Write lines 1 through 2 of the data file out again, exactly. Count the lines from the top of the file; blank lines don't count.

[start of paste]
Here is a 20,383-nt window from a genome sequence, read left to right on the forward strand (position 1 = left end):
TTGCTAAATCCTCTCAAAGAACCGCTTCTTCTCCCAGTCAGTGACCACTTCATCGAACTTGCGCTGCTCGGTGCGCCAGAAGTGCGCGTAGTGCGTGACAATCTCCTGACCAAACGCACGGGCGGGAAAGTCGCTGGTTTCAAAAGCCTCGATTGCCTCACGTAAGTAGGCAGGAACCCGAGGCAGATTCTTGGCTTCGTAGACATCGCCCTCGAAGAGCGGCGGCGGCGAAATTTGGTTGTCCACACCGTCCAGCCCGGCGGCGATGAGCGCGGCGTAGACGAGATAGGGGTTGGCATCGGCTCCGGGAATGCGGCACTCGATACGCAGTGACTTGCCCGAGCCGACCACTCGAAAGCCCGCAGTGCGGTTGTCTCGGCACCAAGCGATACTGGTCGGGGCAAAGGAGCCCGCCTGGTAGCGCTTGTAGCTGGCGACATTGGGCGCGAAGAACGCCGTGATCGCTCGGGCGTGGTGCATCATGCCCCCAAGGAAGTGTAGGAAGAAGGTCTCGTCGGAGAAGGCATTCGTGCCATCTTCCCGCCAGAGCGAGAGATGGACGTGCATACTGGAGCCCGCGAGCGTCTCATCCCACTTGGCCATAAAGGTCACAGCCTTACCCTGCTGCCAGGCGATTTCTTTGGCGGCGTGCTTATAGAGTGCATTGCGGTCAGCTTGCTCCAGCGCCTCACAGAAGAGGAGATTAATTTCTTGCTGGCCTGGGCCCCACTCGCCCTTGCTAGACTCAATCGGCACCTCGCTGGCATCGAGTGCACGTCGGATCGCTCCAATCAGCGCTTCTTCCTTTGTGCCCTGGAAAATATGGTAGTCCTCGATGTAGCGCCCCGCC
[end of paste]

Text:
Here is a 20,383-nt window from a genome sequence, read left to right on the forward strand (position 1 = left end):
TTGCTAAATCCTCTCAAAGAACCGCTTCTTCTCCCAGTCAGTGACCACTTCATCGAACTTGCGCTGCTCGGTGCGCCAGAAGTGCGCGTAGTGCGTGACAATCTCCTGACCAAACGCACGGGCGGGAAAGTCGCTGGTTTCAAAAGCCTCGATTGCCTCACGTAAGTAGGCAGGAACCCGAGGCAGATTCTTGGCTTCGTAGACATCGCCCTCGAAGAGCGGCGGCGGCGAAATTTGGTTGTCCACACCGTCCAGCCCGGCGGCGATGAGCGCGGCGTAGACGAGATAGGGGTTGGCATCGGCTCCGGGAATGCGGCACTCGATACGCAGTGACTTGCCCGAGCCGACCACTCGAAAGCCCGCAGTGCGGTTGTCTCGGCACCAAGCGATACTGGTCGGGGCAAAGGAGCCCGCCTGGTAGCGCTTGTAGCTGGCGACATTGGGCGCGAAGAACGCCGTGATCGCTCGGGCGTGGTGCATCATGCCCCCAAGGAAGTGTAGGAAGAAGGTCTCGTCGGAGAAGGCATTCGTGCCATCTTCCCGCCAGAGCGAGAGATGGACGTGCATACTGGAGCCCGCGAGCGTCTCATCCCACTTGGCCATAAAGGTCACAGCCTTACCCTGCTGCCAGGCGATTTCTTTGGCGGCGTGCTTATAGAGTGCATTGCGGTCAGCTTGCTCCAGCGCCTCACAGAAGAGGAGATTAATTTCTTGCTGGCCTGGGCCCCACTCGCCCTTGCTAGACTCAATCGGCACCTCGCTGGCATCGAGTGCACGTCGGATCGCTCCAATCAGCGCTTCTTCCTTTGTGCCCTGGAAAATATGGTAGTCCTCGATGTAGCGCCCCGCC